Over the seasons I have watched, Day One of each season is always interesting. Almost every person (and there are women survivalists on every season I have seen, except for season 1 is confident in their own abilities to not just survive but thrive. Nearly all claim that they have what it takes to be the winner of the half million.

Now, these are all successful people in their field—some run survival camps and schools, others are homesteaders in Alaska, a few are professional hunting guides, but all are skilled in the outdoor art of bushcraft. Yet 90% will fail to be the last person standing.

There are two ways to be pulled from the wilderness: One is to tap out. This is mainly due to isolation, fear of predators (no firearms allowed ever), starvation, accidents leading to injuries, sickness, and just plain old exhaustion.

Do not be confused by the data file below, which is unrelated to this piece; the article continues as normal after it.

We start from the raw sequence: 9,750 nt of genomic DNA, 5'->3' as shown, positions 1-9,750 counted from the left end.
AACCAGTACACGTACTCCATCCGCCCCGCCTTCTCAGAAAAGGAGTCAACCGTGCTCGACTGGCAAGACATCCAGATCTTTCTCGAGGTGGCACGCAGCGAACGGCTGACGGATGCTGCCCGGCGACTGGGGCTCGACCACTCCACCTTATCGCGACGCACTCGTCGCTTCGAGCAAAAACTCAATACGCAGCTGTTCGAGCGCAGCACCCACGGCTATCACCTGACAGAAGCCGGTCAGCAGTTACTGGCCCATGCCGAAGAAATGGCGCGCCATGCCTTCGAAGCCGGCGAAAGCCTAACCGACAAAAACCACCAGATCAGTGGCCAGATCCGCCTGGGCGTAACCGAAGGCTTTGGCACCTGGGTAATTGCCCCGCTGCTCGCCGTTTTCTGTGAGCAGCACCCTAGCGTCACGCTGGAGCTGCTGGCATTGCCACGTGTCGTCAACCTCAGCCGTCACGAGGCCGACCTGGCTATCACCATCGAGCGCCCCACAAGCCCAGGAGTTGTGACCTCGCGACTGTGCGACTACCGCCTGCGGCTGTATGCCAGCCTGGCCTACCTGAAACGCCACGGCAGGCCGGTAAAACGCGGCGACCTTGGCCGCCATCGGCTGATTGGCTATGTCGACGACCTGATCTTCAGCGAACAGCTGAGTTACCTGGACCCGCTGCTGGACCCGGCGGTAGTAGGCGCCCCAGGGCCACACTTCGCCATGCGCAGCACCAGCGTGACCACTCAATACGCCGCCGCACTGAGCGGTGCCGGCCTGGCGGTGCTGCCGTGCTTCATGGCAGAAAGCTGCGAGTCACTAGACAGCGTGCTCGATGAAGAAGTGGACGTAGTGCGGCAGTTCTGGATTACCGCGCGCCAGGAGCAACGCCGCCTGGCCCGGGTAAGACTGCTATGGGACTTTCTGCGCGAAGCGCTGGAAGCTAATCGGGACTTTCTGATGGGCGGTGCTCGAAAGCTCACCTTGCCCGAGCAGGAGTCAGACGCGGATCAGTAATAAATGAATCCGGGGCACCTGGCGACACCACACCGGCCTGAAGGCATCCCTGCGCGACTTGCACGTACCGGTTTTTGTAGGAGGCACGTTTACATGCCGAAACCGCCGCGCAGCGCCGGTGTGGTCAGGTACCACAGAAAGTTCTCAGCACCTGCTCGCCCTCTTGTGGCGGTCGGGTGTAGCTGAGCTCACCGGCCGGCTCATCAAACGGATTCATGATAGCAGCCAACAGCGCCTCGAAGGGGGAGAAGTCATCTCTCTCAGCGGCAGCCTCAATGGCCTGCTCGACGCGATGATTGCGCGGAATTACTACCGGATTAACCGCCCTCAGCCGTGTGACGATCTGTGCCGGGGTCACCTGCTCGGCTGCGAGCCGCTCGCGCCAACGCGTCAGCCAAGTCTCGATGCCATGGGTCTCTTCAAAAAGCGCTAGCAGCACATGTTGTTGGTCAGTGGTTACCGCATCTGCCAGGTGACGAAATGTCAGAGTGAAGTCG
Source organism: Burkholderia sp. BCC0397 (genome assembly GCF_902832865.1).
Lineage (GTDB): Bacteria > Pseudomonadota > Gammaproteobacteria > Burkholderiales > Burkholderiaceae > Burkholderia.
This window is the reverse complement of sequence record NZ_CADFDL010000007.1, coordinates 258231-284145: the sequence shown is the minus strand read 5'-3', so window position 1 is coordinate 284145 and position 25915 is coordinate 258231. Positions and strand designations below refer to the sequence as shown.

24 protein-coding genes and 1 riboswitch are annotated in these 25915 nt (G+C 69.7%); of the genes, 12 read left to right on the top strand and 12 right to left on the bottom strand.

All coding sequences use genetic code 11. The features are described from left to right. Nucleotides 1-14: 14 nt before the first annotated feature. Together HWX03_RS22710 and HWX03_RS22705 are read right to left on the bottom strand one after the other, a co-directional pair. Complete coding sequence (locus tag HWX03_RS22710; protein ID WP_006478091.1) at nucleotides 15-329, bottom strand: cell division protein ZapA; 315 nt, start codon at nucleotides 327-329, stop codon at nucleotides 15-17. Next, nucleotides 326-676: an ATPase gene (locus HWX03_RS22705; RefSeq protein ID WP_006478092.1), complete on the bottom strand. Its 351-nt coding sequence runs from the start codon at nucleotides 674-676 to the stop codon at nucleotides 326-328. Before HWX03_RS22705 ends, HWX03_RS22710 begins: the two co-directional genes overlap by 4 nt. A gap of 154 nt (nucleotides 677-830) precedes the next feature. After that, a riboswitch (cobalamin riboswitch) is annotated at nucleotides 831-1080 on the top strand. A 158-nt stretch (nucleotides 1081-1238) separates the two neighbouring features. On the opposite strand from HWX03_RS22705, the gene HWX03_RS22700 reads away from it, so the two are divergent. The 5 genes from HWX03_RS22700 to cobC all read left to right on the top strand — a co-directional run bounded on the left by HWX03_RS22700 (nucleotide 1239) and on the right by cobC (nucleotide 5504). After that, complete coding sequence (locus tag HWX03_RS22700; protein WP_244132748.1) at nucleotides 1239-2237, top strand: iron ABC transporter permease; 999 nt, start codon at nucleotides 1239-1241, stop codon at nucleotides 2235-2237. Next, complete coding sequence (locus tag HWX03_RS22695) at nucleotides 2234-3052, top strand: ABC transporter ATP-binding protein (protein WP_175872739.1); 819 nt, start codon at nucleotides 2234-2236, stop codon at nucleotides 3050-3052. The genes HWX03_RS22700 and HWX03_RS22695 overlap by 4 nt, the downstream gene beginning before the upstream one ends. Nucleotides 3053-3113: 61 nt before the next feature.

The other way is, during a routine medical check, the medical folks decide that to continue would be dangerous to the contestant’s life and health. Starvation and dramatic weight loss are the most common reasons to be taken out of the competition. Yet, on Day One, no one expects to fail. But, as Mike Tyson once said, “Everyone has a plan until he gets punched in the face.” And nature punches hard. Everyone had to adjust their plans and expectations much sooner than they anticipated.

Sometimes the loudest and the most confident are the first to tap out. A few participants didn’t even make it one day. A few more fail to make it a week. Usually about five drop out by mid-season leaving the other five to continue on. But the participants never know, except for Day One, if there are ten or just two still in the running.